Cubase has been with us now for nigh on 20 years. It has been tweaked so much that it is fit to burst all over Apple Logic’s parade…
Firstly, if anybody reading this ever had a copy of Cubase 4, this can’t be compared. The culmination of virtual aids and tone quality puts this bit of software into a different league.
You get audio and MIDI tools for producing, mixing, editing, recording and composing. Cubase 5 also provides you with eight virtual instruments that you can use to mix down backing tracks, using any of the 56 different effects. Additionally, there is no limit to the amount of tracks you want in one song.
When really getting into the array of settings that Cubase 5 has to offer you see that there are a lot of options geared towards guitarists and vocalists. For example, Cubase 5 can subtly change a guitar solo or vocal break in pitch using ‘VariAudio’ by associating the played note with the closest quantised true note.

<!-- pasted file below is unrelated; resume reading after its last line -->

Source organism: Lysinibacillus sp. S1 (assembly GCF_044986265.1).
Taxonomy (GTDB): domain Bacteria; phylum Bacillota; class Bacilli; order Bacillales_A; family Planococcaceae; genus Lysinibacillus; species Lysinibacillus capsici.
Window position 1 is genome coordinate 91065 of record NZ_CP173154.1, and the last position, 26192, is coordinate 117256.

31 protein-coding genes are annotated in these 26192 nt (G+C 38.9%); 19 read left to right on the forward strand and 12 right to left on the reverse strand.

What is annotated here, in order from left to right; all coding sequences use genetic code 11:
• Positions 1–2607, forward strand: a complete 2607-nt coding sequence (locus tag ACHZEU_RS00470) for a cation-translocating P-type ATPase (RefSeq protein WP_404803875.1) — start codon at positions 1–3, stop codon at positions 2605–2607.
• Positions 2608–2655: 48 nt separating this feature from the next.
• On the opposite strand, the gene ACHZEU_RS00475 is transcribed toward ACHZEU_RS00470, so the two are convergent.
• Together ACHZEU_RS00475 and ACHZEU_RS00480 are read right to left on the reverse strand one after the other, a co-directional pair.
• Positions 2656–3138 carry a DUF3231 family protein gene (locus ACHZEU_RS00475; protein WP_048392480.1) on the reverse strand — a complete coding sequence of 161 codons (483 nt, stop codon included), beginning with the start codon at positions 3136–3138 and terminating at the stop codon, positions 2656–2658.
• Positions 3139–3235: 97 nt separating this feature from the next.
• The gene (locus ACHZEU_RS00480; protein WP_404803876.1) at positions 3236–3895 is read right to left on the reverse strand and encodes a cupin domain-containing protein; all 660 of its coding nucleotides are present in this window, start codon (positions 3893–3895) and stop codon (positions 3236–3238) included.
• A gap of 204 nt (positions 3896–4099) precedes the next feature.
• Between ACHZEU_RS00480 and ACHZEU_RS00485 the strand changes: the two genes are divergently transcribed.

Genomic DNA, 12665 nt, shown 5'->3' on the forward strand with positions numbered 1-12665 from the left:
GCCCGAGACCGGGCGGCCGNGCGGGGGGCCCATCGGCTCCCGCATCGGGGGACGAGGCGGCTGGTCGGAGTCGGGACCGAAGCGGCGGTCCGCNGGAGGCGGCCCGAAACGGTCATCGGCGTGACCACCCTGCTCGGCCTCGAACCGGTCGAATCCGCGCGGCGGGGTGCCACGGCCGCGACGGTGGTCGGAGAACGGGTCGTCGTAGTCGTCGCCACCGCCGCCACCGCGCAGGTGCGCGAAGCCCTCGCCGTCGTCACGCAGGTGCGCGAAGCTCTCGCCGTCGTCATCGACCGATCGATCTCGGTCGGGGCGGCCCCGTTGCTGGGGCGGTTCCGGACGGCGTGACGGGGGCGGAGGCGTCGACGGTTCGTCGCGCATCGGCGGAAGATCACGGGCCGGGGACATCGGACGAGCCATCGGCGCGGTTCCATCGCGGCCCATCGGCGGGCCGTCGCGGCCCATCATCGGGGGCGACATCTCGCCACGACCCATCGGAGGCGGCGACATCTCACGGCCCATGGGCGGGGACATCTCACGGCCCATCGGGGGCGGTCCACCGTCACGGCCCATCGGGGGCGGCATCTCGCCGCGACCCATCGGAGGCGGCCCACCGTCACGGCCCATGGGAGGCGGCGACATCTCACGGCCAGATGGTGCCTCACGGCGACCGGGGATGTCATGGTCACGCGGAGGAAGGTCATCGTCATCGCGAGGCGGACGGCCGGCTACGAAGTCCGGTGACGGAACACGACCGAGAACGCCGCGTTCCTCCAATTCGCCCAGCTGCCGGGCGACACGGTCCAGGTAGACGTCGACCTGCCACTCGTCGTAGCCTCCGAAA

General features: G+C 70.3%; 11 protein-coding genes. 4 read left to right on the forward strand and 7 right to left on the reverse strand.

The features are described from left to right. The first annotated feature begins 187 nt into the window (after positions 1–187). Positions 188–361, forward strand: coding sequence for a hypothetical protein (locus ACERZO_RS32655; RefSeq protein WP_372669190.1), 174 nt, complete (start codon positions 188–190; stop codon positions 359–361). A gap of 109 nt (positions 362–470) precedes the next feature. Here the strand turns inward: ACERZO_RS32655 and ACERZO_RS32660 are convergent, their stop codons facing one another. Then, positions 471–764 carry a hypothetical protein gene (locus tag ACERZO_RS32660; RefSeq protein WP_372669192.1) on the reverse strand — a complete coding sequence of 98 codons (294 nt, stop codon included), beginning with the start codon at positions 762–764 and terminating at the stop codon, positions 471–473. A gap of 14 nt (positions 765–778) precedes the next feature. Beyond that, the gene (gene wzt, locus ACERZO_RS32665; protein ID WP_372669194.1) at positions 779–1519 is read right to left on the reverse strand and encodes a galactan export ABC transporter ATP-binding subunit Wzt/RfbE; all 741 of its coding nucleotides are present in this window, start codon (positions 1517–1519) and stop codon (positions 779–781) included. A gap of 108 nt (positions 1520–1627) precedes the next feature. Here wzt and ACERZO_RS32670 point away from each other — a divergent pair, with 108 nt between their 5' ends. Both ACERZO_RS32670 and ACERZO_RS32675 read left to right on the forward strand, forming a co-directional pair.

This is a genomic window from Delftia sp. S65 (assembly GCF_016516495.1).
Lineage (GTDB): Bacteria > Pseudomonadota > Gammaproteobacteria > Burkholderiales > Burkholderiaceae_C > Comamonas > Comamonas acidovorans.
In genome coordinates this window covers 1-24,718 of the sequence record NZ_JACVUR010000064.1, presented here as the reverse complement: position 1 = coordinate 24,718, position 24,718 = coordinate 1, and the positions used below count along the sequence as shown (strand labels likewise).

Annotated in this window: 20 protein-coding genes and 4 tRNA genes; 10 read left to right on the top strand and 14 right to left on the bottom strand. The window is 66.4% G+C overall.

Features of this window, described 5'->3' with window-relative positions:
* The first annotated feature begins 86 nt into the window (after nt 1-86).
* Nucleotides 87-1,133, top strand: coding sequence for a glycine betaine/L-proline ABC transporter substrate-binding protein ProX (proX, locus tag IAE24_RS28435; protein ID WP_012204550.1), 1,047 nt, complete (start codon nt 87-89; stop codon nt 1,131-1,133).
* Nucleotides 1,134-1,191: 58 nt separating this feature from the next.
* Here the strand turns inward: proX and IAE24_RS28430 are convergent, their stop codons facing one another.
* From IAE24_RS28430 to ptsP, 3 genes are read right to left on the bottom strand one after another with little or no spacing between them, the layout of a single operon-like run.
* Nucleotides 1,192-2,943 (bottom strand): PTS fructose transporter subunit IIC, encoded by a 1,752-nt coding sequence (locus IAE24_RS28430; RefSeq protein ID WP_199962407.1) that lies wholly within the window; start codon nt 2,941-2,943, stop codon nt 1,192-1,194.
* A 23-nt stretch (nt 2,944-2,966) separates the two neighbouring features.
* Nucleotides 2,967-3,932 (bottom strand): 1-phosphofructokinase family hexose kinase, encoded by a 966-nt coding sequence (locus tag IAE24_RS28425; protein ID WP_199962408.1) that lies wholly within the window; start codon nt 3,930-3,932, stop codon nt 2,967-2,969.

As for the guitarists out there thinking of purchasing this, there really aren’t many reasons not to. Cubase runs a load of amp simulator presets, 14 generic amps and 10 cabs. Other plug-ins include the standard guitar effects, like delay and tremolo, but if you can’t find what you’re looking for you can fiddle and get the right sound yourself – without bothering with annoying external plug-ins.
Cubase 5 really is a triumph for singer songwriters wanting to see what they can lay down. However, the best thing is that if you’ve had it before, you can update from Cubase 4 to 5 for a fraction of the price.
Cubase 5 retails at £499.